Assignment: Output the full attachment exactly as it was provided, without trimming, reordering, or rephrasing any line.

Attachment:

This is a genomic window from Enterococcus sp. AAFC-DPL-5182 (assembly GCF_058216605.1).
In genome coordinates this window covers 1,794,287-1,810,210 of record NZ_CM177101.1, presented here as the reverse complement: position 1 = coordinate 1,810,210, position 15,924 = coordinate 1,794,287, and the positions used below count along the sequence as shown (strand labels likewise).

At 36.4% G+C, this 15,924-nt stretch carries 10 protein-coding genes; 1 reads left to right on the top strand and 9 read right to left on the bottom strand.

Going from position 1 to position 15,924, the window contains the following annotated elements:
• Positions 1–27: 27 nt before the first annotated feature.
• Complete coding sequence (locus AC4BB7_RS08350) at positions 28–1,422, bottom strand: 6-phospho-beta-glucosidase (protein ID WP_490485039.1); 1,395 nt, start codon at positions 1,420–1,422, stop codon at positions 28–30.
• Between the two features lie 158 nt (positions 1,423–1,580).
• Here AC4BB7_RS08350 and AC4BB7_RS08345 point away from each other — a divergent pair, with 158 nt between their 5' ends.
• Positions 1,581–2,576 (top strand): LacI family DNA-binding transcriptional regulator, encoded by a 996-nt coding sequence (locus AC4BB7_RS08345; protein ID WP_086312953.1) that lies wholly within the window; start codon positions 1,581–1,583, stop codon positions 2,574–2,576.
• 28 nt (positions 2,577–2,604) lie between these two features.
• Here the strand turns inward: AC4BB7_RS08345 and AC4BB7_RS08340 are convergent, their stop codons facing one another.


This is a genomic window from Enterococcus sp. AAFC-DPL-5182 (assembly GCF_058216605.1).
In genome coordinates this window covers 1,794,287-1,810,210 of record NZ_CM177101.1, presented here as the reverse complement: position 1 = coordinate 1,810,210, position 15,924 = coordinate 1,794,287, and the positions used below count along the sequence as shown (strand labels likewise).

At 36.4% G+C, this 15,924-nt stretch carries 10 protein-coding genes; 1 reads left to right on the top strand and 9 read right to left on the bottom strand.

Going from position 1 to position 15,924, the window contains the following annotated elements:
• Positions 1–27: 27 nt before the first annotated feature.
• Complete coding sequence (locus AC4BB7_RS08350) at positions 28–1,422, bottom strand: 6-phospho-beta-glucosidase (protein ID WP_490485039.1); 1,395 nt, start codon at positions 1,420–1,422, stop codon at positions 28–30.
• Between the two features lie 158 nt (positions 1,423–1,580).
• Here AC4BB7_RS08350 and AC4BB7_RS08345 point away from each other — a divergent pair, with 158 nt between their 5' ends.
• Positions 1,581–2,576 (top strand): LacI family DNA-binding transcriptional regulator, encoded by a 996-nt coding sequence (locus AC4BB7_RS08345; protein ID WP_086312953.1) that lies wholly within the window; start codon positions 1,581–1,583, stop codon positions 2,574–2,576.
• 28 nt (positions 2,577–2,604) lie between these two features.
• Here the strand turns inward: AC4BB7_RS08345 and AC4BB7_RS08340 are convergent, their stop codons facing one another.